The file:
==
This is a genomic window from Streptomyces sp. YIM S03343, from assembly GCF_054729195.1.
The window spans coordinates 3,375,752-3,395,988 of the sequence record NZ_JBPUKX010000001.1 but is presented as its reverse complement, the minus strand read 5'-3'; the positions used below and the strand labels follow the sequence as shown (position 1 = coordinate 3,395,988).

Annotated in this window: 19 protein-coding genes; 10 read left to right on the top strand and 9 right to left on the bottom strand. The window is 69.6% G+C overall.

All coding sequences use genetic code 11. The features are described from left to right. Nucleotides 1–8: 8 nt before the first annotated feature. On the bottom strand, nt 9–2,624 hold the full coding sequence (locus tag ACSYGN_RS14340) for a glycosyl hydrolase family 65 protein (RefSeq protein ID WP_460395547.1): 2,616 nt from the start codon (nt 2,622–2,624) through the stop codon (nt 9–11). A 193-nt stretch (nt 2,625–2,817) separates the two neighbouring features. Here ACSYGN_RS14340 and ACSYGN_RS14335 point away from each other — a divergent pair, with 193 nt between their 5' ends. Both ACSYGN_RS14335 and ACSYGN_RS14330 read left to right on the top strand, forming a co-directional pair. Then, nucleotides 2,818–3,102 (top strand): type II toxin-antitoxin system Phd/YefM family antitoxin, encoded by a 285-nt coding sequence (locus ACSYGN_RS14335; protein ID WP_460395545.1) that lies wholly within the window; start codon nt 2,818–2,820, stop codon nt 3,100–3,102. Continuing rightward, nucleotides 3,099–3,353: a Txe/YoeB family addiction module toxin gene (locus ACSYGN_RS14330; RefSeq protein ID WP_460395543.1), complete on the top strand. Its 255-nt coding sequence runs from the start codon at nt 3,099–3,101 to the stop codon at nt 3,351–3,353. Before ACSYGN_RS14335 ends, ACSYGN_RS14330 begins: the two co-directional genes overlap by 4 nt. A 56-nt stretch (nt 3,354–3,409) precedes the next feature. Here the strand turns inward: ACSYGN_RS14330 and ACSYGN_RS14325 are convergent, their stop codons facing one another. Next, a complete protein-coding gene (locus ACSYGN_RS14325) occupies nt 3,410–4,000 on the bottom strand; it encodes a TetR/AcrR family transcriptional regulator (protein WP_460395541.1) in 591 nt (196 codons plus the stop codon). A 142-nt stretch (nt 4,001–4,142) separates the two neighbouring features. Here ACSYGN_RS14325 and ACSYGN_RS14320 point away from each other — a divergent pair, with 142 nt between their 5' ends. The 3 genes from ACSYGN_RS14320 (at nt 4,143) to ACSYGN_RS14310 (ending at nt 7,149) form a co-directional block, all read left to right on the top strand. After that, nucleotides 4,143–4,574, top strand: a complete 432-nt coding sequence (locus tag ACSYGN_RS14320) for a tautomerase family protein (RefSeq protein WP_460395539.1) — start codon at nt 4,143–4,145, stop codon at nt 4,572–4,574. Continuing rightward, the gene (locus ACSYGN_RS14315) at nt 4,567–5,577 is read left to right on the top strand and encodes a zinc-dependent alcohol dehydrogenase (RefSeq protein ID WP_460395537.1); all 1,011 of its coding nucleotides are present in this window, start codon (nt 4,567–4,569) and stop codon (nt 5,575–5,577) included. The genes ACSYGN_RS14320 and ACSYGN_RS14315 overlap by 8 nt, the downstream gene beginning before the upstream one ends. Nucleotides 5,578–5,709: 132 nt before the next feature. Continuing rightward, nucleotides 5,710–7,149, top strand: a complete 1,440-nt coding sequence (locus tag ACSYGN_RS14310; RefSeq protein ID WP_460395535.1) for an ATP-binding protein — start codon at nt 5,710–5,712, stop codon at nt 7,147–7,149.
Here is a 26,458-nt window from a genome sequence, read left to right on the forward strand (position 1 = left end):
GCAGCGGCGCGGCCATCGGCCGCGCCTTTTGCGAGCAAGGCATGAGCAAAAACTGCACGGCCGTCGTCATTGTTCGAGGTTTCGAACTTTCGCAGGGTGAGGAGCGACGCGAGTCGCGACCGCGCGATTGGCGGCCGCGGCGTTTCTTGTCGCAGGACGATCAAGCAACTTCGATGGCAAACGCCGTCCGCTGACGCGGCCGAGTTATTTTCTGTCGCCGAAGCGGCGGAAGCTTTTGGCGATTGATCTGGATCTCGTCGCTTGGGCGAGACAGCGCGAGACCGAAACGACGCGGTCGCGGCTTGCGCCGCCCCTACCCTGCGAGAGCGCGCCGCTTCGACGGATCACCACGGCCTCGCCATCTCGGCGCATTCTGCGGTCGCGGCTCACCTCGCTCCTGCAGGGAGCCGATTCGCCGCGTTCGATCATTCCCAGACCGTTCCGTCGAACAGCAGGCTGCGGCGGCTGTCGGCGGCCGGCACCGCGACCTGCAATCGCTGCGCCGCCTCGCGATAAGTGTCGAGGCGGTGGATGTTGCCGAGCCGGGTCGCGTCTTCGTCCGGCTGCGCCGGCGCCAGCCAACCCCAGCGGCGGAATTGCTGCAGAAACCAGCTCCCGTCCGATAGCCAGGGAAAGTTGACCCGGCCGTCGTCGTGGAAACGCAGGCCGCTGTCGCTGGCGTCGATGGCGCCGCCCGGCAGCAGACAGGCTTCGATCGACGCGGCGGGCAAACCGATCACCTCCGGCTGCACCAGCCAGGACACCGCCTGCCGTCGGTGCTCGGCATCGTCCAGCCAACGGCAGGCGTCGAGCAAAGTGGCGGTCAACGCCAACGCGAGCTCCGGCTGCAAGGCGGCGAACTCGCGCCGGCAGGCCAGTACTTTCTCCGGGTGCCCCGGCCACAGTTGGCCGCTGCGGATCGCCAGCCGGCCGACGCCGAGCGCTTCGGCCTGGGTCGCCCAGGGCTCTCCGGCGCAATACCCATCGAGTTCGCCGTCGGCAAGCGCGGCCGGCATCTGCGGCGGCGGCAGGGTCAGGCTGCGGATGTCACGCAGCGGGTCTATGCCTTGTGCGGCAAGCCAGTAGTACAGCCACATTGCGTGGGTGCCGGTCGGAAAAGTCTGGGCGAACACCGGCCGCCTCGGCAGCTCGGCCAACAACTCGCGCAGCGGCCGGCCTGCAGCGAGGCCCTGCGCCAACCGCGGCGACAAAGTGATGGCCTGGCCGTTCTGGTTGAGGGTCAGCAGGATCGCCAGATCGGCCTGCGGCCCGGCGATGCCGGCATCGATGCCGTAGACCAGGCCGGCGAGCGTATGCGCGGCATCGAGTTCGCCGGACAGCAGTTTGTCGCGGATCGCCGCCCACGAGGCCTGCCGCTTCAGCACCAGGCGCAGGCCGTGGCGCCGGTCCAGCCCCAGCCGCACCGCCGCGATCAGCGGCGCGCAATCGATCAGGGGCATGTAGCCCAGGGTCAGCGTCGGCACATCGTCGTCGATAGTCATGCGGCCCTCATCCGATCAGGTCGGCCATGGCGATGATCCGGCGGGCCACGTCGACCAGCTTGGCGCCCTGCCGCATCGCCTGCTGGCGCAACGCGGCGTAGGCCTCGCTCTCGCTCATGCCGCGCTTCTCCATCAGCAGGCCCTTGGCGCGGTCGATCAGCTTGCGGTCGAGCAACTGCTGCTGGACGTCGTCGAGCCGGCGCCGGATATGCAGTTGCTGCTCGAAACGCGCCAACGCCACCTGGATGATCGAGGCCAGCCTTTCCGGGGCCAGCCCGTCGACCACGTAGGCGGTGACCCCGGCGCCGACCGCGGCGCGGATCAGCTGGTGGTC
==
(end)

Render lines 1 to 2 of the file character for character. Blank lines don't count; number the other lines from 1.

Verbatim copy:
This is a genomic window from Streptomyces sp. YIM S03343, from assembly GCF_054729195.1.
The window spans coordinates 3,375,752-3,395,988 of the sequence record NZ_JBPUKX010000001.1 but is presented as its reverse complement, the minus strand read 5'-3'; the positions used below and the strand labels follow the sequence as shown (position 1 = coordinate 3,395,988).